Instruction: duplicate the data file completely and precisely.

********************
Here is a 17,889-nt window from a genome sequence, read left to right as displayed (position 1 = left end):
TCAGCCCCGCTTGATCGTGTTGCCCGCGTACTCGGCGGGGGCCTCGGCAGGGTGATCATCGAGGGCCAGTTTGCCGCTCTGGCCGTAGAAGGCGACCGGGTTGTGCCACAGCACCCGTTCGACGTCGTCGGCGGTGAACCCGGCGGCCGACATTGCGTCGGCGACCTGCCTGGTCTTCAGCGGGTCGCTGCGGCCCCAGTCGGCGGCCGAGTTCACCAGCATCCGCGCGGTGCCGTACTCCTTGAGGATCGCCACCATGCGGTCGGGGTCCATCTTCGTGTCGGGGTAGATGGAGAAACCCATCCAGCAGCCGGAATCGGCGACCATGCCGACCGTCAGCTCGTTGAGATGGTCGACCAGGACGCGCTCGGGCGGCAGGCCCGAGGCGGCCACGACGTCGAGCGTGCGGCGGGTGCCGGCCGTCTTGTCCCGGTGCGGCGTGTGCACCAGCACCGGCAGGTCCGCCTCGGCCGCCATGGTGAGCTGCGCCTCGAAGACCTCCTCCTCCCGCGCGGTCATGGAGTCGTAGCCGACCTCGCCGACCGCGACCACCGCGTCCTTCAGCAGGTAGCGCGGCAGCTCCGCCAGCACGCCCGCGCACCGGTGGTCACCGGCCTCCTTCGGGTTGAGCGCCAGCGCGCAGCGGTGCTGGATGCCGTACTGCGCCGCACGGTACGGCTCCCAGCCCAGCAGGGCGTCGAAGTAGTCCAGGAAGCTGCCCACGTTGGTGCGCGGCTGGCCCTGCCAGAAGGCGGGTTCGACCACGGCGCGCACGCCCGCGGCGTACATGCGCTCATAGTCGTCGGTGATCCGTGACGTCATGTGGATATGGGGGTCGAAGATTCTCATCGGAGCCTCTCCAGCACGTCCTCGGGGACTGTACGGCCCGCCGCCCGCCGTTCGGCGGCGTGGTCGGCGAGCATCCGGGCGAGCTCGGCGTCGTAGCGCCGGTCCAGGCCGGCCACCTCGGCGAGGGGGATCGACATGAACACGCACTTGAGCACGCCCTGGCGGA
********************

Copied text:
Here is a 17,889-nt window from a genome sequence, read left to right as displayed (position 1 = left end):
TCAGCCCCGCTTGATCGTGTTGCCCGCGTACTCGGCGGGGGCCTCGGCAGGGTGATCATCGAGGGCCAGTTTGCCGCTCTGGCCGTAGAAGGCGACCGGGTTGTGCCACAGCACCCGTTCGACGTCGTCGGCGGTGAACCCGGCGGCCGACATTGCGTCGGCGACCTGCCTGGTCTTCAGCGGGTCGCTGCGGCCCCAGTCGGCGGCCGAGTTCACCAGCATCCGCGCGGTGCCGTACTCCTTGAGGATCGCCACCATGCGGTCGGGGTCCATCTTCGTGTCGGGGTAGATGGAGAAACCCATCCAGCAGCCGGAATCGGCGACCATGCCGACCGTCAGCTCGTTGAGATGGTCGACCAGGACGCGCTCGGGCGGCAGGCCCGAGGCGGCCACGACGTCGAGCGTGCGGCGGGTGCCGGCCGTCTTGTCCCGGTGCGGCGTGTGCACCAGCACCGGCAGGTCCGCCTCGGCCGCCATGGTGAGCTGCGCCTCGAAGACCTCCTCCTCCCGCGCGGTCATGGAGTCGTAGCCGACCTCGCCGACCGCGACCACCGCGTCCTTCAGCAGGTAGCGCGGCAGCTCCGCCAGCACGCCCGCGCACCGGTGGTCACCGGCCTCCTTCGGGTTGAGCGCCAGCGCGCAGCGGTGCTGGATGCCGTACTGCGCCGCACGGTACGGCTCCCAGCCCAGCAGGGCGTCGAAGTAGTCCAGGAAGCTGCCCACGTTGGTGCGCGGCTGGCCCTGCCAGAAGGCGGGTTCGACCACGGCGCGCACGCCCGCGGCGTACATGCGCTCATAGTCGTCGGTGATCCGTGACGTCATGTGGATATGGGGGTCGAAGATTCTCATCGGAGCCTCTCCAGCACGTCCTCGGGGACTGTACGGCCCGCCGCCCGCCGTTCGGCGGCGTGGTCGGCGAGCATCCGGGCGAGCTCGGCGTCGTAGCGCCGGTCCAGGCCGGCCACCTCGGCGAGGGGGATCGACATGAACACGCACTTGAGCACGCCCTGGCGGA